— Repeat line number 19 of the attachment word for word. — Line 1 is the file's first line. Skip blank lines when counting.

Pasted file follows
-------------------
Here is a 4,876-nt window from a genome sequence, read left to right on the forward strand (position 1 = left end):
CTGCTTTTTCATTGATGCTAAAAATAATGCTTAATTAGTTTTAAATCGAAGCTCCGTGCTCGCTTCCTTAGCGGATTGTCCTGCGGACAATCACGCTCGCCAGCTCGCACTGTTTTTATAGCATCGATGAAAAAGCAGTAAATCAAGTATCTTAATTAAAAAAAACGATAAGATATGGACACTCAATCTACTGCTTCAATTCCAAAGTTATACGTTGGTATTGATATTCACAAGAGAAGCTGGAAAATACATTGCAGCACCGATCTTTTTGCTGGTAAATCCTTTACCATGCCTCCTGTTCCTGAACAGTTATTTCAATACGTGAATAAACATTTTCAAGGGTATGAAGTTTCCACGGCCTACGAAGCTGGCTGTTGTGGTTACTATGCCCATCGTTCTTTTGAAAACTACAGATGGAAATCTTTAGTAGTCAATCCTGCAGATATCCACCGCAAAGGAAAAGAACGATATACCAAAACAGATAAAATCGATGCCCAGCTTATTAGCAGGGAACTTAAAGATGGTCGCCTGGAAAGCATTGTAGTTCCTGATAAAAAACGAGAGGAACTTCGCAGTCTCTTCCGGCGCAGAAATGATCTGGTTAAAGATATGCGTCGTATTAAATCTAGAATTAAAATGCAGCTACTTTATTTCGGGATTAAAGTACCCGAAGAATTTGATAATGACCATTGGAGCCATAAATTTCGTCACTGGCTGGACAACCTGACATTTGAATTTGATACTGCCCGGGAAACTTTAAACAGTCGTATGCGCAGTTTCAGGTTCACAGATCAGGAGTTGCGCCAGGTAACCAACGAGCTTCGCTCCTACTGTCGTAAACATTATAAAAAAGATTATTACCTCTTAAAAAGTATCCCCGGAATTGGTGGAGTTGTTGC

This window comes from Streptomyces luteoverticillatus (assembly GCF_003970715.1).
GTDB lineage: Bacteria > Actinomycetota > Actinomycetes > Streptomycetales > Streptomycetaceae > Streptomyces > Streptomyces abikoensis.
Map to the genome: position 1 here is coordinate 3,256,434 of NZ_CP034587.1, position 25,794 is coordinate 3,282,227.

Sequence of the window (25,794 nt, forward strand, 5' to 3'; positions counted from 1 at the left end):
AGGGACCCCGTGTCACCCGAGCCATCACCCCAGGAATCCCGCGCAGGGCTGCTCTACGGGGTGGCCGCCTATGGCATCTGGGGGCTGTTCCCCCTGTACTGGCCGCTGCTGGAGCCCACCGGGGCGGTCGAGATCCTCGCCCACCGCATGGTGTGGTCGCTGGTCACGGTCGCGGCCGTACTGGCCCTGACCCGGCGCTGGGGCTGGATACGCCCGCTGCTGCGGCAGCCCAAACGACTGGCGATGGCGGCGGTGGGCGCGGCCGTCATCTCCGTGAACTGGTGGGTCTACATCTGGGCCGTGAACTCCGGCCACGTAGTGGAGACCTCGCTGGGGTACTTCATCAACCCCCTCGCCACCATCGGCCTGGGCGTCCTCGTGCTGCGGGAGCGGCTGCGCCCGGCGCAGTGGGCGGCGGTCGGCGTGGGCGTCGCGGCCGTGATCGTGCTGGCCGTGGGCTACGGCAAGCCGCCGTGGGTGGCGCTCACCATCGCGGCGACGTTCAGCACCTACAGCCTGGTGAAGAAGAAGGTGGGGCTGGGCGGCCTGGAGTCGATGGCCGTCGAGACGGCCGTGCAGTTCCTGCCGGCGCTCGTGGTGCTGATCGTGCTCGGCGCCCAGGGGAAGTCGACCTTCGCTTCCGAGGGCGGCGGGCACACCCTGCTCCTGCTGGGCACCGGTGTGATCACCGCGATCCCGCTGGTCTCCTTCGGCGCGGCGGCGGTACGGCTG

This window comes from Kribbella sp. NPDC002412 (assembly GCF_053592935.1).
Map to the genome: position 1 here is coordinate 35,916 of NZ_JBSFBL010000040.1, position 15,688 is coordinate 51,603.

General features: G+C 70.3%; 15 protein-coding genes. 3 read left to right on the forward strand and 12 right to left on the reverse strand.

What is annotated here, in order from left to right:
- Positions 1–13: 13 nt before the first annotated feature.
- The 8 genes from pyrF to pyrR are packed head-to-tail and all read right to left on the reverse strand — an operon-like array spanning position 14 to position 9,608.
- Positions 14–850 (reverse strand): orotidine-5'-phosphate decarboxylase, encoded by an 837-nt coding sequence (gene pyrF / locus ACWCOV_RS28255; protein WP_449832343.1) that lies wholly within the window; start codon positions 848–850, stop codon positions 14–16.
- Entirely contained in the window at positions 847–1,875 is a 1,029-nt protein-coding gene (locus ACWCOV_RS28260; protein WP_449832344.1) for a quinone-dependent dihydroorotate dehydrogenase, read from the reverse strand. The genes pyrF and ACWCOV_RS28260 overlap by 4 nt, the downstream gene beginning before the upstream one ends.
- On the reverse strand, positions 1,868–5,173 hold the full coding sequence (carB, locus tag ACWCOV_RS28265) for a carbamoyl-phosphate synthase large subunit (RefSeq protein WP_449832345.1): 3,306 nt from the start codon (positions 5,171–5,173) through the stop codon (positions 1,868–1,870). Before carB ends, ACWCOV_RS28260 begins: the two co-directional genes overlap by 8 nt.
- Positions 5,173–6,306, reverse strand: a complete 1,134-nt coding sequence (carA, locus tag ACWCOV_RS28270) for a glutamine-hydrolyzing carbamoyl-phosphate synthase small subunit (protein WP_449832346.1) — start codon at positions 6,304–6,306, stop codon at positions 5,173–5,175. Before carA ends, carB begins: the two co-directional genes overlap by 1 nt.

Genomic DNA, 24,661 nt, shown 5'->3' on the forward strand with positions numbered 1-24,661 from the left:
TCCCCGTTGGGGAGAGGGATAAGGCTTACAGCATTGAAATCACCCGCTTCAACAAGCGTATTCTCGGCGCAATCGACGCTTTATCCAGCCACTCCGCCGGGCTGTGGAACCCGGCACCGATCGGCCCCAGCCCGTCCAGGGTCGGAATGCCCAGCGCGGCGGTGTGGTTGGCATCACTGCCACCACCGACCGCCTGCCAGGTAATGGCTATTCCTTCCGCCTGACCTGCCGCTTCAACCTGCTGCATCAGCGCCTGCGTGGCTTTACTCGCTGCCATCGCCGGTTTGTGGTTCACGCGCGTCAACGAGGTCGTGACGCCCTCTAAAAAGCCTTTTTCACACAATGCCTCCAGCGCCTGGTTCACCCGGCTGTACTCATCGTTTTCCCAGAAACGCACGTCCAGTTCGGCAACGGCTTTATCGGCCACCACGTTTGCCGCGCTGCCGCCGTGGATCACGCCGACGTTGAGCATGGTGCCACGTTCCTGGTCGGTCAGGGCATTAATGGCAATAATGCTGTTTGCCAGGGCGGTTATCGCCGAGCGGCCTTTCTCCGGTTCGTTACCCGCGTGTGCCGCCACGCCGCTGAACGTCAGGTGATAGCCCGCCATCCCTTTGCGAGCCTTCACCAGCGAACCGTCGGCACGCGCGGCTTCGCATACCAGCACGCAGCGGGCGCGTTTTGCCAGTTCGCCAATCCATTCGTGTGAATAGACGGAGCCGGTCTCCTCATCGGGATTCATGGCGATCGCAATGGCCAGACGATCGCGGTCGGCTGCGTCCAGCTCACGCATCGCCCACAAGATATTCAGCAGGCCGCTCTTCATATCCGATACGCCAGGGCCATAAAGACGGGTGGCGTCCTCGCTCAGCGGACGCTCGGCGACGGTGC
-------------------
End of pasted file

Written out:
TCCCCGTTGGGGAGAGGGATAAGGCTTACAGCATTGAAATCACCCGCTTCAACAAGCGTATTCTCGGCGCAATCGACGCTTTATCCAGCCACTCCGCCGGGCTGTGGAACCCGGCACCGATCGGCCCCAGCCCGTCCAGGGTCGGAATGCCCAGCGCGGCGGTGTGGTTGGCATCACTGCCACCACCGACCGCCTGCCAGGTAATGGCTATTCCTTCCGCCTGACCTGCCGCTTCAACCTGCTGCATCAGCGCCTGCGTGGCTTTACTCGCTGCCATCGCCGGTTTGTGGTTCACGCGCGTCAACGAGGTCGTGACGCCCTCTAAAAAGCCTTTTTCACACAATGCCTCCAGCGCCTGGTTCACCCGGCTGTACTCATCGTTTTCCCAGAAACGCACGTCCAGTTCGGCAACGGCTTTATCGGCCACCACGTTTGCCGCGCTGCCGCCGTGGATCACGCCGACGTTGAGCATGGTGCCACGTTCCTGGTCGGTCAGGGCATTAATGGCAATAATGCTGTTTGCCAGGGCGGTTATCGCCGAGCGGCCTTTCTCCGGTTCGTTACCCGCGTGTGCCGCCACGCCGCTGAACGTCAGGTGATAGCCCGCCATCCCTTTGCGAGCCTTCACCAGCGAACCGTCGGCACGCGCGGCTTCGCATACCAGCACGCAGCGGGCGCGTTTTGCCAGTTCGCCAATCCATTCGTGTGAATAGACGGAGCCGGTCTCCTCATCGGGATTCATGGCGATCGCAATGGCCAGACGATCGCGGTCGGCTGCGTCCAGCTCACGCATCGCCCACAAGATATTCAGCAGGCCGCTCTTCATATCCGATACGCCAGGGCCATAAAGACGGGTGGCGTCCTCGCTCAGCGGACGCTCGGCGACGGTGC